In 1933, the corporate name was changed to Southland Industries, Inc., which would hold the license for more than four decades. During the 1930s, WOAI was an NBC Red Network affiliate.[14] In the 1940s, the station developed a sizable agricultural department and aired frequent farm market reports. In 1949, WOAI-TV came on the air as San Antonio's first TV station. Because WOAI radio was an NBC affiliate, Channel 4 was primarily an NBC-TV station, although it also carried some programs from CBS, ABC and Dumont. As network programming moved from radio to television in the 1950s, WOAI switched to a full service middle of the road music format, with frequent newscasts, farm reports and sports.

In 1956, a Boeing B-29 hit WOAI's transmitter tower, destroying it. The plane made a crash landing, killing one passenger. No one on the ground was injured.[15]

In 1965, WOAI AM-FM-TV were acquired by the Crosley Broadcasting Corporation, originally founded in Ohio by Powel Crosley Jr.[16] Crosley Broadcasting changed its name to Avco in 1968. Avco sold WOAI-TV to United Television which changed the call sign to KMOL-TV.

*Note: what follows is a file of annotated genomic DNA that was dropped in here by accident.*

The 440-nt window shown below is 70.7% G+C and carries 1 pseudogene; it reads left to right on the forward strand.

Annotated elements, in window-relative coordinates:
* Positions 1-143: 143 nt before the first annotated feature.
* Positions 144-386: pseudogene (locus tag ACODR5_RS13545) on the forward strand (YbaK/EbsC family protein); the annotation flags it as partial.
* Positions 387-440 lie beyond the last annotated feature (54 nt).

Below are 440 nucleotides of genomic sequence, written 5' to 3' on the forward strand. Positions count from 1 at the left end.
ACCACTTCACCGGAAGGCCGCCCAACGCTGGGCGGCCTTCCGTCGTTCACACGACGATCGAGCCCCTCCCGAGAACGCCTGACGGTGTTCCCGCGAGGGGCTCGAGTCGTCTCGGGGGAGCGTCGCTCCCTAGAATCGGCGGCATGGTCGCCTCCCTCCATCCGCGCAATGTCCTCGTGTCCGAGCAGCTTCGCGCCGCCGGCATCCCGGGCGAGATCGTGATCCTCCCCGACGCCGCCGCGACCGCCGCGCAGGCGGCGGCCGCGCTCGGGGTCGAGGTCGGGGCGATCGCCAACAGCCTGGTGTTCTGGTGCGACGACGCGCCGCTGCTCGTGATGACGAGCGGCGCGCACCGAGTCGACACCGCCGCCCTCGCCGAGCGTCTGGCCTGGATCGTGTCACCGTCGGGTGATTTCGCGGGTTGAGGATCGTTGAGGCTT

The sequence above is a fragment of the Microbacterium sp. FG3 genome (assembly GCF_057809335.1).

On June 13, 1975, San Antonio businessmen L. Lowry Mays and BJ "Red" McCombs acquired the WOAI radio station from Avco Broadcasting.[17] They already owned easy listening FM station KEEZ, acquired in 1972, and switched to a Top 40 format. WOAI's "clear channel" signal would become the namesake of their new company, Clear Channel Communications.[18]

WOAI began to move towards talk programming, and stopped playing music by the late 1970s. In 1979, KEEZ switched its call letters to WOAI-FM, becoming in 1981 country music station KAJA "KJ*97". Through the 1980s, WOAI relied more on its newsroom and focused on local and national news, local talk shows and agricultural reports. The station also began including sports play-by-play, especially after acquiring the radio contract for all San Antonio Spurs NBA basketball games. WOAI was the radio home of the San Antonio Gunslingers in the United States Football League (USFL).